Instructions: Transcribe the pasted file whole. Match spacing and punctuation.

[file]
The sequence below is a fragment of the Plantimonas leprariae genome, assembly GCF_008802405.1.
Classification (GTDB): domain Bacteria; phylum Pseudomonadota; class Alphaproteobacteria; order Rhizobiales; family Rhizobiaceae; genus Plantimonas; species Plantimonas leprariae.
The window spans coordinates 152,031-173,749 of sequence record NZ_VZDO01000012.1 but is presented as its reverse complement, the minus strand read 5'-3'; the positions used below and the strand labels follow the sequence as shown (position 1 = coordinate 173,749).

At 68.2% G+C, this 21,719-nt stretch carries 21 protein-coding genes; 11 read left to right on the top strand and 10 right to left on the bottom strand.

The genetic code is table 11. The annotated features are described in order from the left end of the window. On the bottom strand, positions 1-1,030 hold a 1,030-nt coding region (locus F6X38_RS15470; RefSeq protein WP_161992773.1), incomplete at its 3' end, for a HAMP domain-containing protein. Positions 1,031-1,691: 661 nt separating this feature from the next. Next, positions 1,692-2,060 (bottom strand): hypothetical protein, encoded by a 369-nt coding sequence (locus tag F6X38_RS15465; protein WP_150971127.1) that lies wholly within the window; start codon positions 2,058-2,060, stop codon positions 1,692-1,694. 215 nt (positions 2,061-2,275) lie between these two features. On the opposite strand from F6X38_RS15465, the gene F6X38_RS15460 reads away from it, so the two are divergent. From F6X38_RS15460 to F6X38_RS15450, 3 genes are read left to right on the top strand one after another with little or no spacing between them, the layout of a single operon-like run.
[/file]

The sequence below is a fragment of the Plantimonas leprariae genome, assembly GCF_008802405.1.
Classification (GTDB): domain Bacteria; phylum Pseudomonadota; class Alphaproteobacteria; order Rhizobiales; family Rhizobiaceae; genus Plantimonas; species Plantimonas leprariae.
The window spans coordinates 152,031-173,749 of sequence record NZ_VZDO01000012.1 but is presented as its reverse complement, the minus strand read 5'-3'; the positions used below and the strand labels follow the sequence as shown (position 1 = coordinate 173,749).

At 68.2% G+C, this 21,719-nt stretch carries 21 protein-coding genes; 11 read left to right on the top strand and 10 right to left on the bottom strand.

The genetic code is table 11. The annotated features are described in order from the left end of the window. On the bottom strand, positions 1-1,030 hold a 1,030-nt coding region (locus F6X38_RS15470; RefSeq protein WP_161992773.1), incomplete at its 3' end, for a HAMP domain-containing protein. Positions 1,031-1,691: 661 nt separating this feature from the next. Next, positions 1,692-2,060 (bottom strand): hypothetical protein, encoded by a 369-nt coding sequence (locus tag F6X38_RS15465; protein WP_150971127.1) that lies wholly within the window; start codon positions 2,058-2,060, stop codon positions 1,692-1,694. 215 nt (positions 2,061-2,275) lie between these two features. On the opposite strand from F6X38_RS15465, the gene F6X38_RS15460 reads away from it, so the two are divergent. From F6X38_RS15460 to F6X38_RS15450, 3 genes are read left to right on the top strand one after another with little or no spacing between them, the layout of a single operon-like run.